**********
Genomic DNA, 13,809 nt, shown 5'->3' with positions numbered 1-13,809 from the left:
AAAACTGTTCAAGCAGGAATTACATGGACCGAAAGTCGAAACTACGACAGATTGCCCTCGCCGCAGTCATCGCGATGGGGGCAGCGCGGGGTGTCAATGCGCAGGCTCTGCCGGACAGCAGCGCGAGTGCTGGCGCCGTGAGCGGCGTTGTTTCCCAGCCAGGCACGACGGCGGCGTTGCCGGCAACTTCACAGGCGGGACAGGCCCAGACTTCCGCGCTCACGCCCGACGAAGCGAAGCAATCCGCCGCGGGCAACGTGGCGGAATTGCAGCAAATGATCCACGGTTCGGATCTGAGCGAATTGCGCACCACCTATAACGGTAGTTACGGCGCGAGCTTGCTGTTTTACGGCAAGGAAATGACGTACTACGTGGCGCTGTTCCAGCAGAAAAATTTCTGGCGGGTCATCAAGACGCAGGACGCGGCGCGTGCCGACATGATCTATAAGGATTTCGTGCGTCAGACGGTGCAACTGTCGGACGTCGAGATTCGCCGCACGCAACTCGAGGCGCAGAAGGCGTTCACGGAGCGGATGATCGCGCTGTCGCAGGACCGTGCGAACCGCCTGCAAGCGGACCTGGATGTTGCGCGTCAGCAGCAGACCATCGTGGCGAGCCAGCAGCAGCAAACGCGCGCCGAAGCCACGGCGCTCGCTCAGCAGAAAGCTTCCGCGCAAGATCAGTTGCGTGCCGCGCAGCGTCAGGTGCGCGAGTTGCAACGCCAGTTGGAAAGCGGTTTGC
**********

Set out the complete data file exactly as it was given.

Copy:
Genomic DNA, 13,809 nt, shown 5'->3' with positions numbered 1-13,809 from the left:
AAAACTGTTCAAGCAGGAATTACATGGACCGAAAGTCGAAACTACGACAGATTGCCCTCGCCGCAGTCATCGCGATGGGGGCAGCGCGGGGTGTCAATGCGCAGGCTCTGCCGGACAGCAGCGCGAGTGCTGGCGCCGTGAGCGGCGTTGTTTCCCAGCCAGGCACGACGGCGGCGTTGCCGGCAACTTCACAGGCGGGACAGGCCCAGACTTCCGCGCTCACGCCCGACGAAGCGAAGCAATCCGCCGCGGGCAACGTGGCGGAATTGCAGCAAATGATCCACGGTTCGGATCTGAGCGAATTGCGCACCACCTATAACGGTAGTTACGGCGCGAGCTTGCTGTTTTACGGCAAGGAAATGACGTACTACGTGGCGCTGTTCCAGCAGAAAAATTTCTGGCGGGTCATCAAGACGCAGGACGCGGCGCGTGCCGACATGATCTATAAGGATTTCGTGCGTCAGACGGTGCAACTGTCGGACGTCGAGATTCGCCGCACGCAACTCGAGGCGCAGAAGGCGTTCACGGAGCGGATGATCGCGCTGTCGCAGGACCGTGCGAACCGCCTGCAAGCGGACCTGGATGTTGCGCGTCAGCAGCAGACCATCGTGGCGAGCCAGCAGCAGCAAACGCGCGCCGAAGCCACGGCGCTCGCTCAGCAGAAAGCTTCCGCGCAAGATCAGTTGCGTGCCGCGCAGCGTCAGGTGCGCGAGTTGCAACGCCAGTTGGAAAGCGGTTTGC